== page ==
Platypus is working on a plan to compensate the losses its users incurred following a flash loan attack that saw the decentralized finance (DeFi) protocol lose nearly $8.5 million, affecting its stablecoin dollar-peg, Platypus USD (USP). The exploiter took advantage of the company’s USP solvency check mechanism in the attack.
In a Friday Twitter post, Platypus assured users that it was looking to identify a compensation plan, asking them to avoid realizing their losses in the protocol as doing so would make it harder for the company to manage the issue. Notably, the firm has also suspended asset liquidations for the time being.
2/ We are working on a plan to compensate the losses, please DO NOT repay your USP and realize the losses. It would be easier for us to manage the damage. Also, you don’t have to worry about liquidation as liquidation is paused, stability fee after the attack will not be counted
— Platypus 🔺 (🦆+🦦+🦫) (@Platypusdefi) February 18, 2023
After the attack was executed, a Platypus team member commented on the matter in a post on Platypus’s Discover server, saying:
For now, all operations are paused until we get more clarity.
The DeFi protocol has already approached the exploiter for negotiations about a bounty in exchange for the return of the funds.
Blockchain security company CertiK was the first to report the flash loan attack incident, sending a post on Twitter on February 16. The firm also revealed the contract address of the alleged attacker, showing the amount that had been moved from the protocol.
We are seeing a #flashloan attack on @Platypusdefi resulting in a potential loss of ~$8.5M.
Tx AVAX: 0x1266a937c2ccd970e5d7929021eed3ec593a95c68a99b4920c2efa226679b430
Stay Frosty! pic.twitter.com/AM2HOM5M2r
— CertiK Alert (@CertiKAlert) February 16, 2023
The firm added:
The attacker used a flash loan to exploit a logic error in the USP solvency check mechanism in the contract holding the collateral. A potential suspect has been identified.
Since then, Platypus USD (USP) has de-pegged from the dollar and its value is at $0.33 at the time of writing. This represents a 67% value drop from its $1 value. As the value continues to decline, user deposits are less covered. However, funds in other pools are not unaffected.
Platypus Seeks Help In The Funds Recovery Process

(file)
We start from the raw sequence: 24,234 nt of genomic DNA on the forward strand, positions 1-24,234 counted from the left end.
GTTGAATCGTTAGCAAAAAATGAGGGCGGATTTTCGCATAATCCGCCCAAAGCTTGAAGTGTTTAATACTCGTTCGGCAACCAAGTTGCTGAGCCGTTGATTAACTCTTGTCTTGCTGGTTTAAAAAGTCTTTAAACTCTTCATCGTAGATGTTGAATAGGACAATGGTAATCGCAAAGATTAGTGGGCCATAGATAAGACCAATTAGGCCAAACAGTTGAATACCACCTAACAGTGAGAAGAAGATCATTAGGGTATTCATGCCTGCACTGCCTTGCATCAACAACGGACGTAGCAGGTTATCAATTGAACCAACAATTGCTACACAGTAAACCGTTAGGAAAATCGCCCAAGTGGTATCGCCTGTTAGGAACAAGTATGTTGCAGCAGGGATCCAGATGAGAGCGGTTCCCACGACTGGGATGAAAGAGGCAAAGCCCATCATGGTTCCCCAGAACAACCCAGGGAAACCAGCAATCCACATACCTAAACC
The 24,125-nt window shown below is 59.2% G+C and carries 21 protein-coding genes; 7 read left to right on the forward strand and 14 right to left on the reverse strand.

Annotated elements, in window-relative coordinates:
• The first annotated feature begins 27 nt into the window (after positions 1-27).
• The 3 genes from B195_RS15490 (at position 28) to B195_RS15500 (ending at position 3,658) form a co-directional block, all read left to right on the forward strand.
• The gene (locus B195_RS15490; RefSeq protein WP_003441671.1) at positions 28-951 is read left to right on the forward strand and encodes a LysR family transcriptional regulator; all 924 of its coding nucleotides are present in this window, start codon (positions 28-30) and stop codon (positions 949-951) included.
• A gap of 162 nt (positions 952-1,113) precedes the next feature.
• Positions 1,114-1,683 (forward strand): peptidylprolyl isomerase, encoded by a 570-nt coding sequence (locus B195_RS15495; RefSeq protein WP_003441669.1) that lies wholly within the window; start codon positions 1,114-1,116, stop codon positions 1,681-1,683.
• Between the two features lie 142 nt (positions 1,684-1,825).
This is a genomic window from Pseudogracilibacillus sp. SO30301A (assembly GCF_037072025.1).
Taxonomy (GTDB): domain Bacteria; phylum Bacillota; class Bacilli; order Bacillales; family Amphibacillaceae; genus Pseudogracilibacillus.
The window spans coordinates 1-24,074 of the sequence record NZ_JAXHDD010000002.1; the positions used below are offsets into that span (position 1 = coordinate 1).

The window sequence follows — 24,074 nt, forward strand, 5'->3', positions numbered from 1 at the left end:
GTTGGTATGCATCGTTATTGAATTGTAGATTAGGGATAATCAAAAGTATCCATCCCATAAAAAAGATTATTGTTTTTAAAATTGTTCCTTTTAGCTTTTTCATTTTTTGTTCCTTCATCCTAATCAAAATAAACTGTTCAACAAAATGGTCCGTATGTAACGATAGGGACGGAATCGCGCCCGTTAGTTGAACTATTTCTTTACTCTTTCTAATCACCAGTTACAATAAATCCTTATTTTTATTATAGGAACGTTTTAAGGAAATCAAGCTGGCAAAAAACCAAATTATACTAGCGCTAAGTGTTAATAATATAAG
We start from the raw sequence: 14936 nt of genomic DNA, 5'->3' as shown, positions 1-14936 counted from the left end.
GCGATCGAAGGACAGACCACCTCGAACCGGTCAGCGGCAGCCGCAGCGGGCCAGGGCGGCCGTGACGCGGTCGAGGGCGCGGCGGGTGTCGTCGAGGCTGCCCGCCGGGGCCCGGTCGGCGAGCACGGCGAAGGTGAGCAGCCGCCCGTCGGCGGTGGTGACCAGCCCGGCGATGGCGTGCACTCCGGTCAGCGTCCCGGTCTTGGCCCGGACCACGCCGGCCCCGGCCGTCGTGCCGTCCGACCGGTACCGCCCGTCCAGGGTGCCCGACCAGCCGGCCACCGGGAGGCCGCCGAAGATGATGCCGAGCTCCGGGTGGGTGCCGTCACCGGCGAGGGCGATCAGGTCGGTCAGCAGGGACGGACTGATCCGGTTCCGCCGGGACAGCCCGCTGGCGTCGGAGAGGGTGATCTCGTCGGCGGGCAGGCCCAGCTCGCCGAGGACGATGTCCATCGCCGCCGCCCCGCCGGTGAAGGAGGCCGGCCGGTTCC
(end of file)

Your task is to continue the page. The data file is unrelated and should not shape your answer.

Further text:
Platypus also highlighted that it had employed the input of several parties in the funds’ recovery process, including officials in the legal enforcement sector. They also committed to revealing more details about the next steps. Others in the recovery process include Binance, Tether, and Circle, who were asked to freeze the hacker’s funds in a measure to prevent more losses.
The first to be frozen was USDT as discussions about compensating and reimbursing affected investors continued. Analyst ZachXBT highlighted that Tether, a crypto exchange, blacklisted the currency on the blockchain shortly after it happened.
Hi @retlqw since you deactivated your account after I messaged you.
I’ve traced addresses back to your account from the @Platypusdefi exploit and I am in touch with their team and exchanges.
We’d like to negotiate returning of the funds before we engage with law enforcement. pic.twitter.com/oJdAc9IIkD
— ZachXBT (@zachxbt) February 17, 2023
The analyst was also able to find who committed the hack, claiming that Platypus wanted to negotiate before contacting law enforcement.
I’ve reviewed your transaction history across multiple chains, which lead me to your ENS address retlqw.eth. Your OpenSea account links directly to your Twitter, and you liked a Tweet about the Platypus exploit.
Noteworthy, a section of the funds are locked up in the Aave protocol, and while Platypus is looking for a method that would enable the funds’ recovery, they would need the approval of a recovery proposal in Aave’s governance forum.
Another party that has joined the funds’ recovery process is auditing firm Omniscia, coming in to conduct a technical post-mortem analysis. The audit revealed that the attack was executed by incorrectly placing a code. Omniscia analyzed a version of the MasterPlatypusV1 contract between November 21 and December 5, 2021. Nevertheless, the version “contained no integration points with an external PlatypusTreasure system.” Accordingly, it did not feature any misordered lines of code.
A Twitter user Daniel Von Fange also explained how the attack took place, saying, “After requesting a large “emergency withdraw,” the code did not have the correct checks in place to prevent this from happening.”
In the two hour old Platypus hack, it looks the attacker deposited 44 million, borrowed 42 million, and then used the emergencyWithdraw(), which happily gave the attacker the full original deposited funds back – no deductions for the borrow. pic.twitter.com/QncRrRYg8j
— Daniel Von Fange (@danielvf) February 16, 2023
Flash loan attacks are a common phishing technique employed by threat actors, exploiting the company’s smart contract security. Once this is done, the attacker proceeds to borrow large sums of money without any collateral or security. After manipulating a crypto asset on one exchange, they then proceed to sell it on another, thus profiting from the price manipulation.
USP Had Only Been Live for 10 Days
Notably, Platypus’ stablecoin USP was a newly launched project, having been live for only ten days. The stablecoin debuted on February 6, 2023, and the exploiter attacked on February 16, making away with almost $8.5 million.
USP had been designed to be a stablecoin and was ‘pegged’ directly to the US dollar. This means that one USD was equivalent to one Platypus USD.
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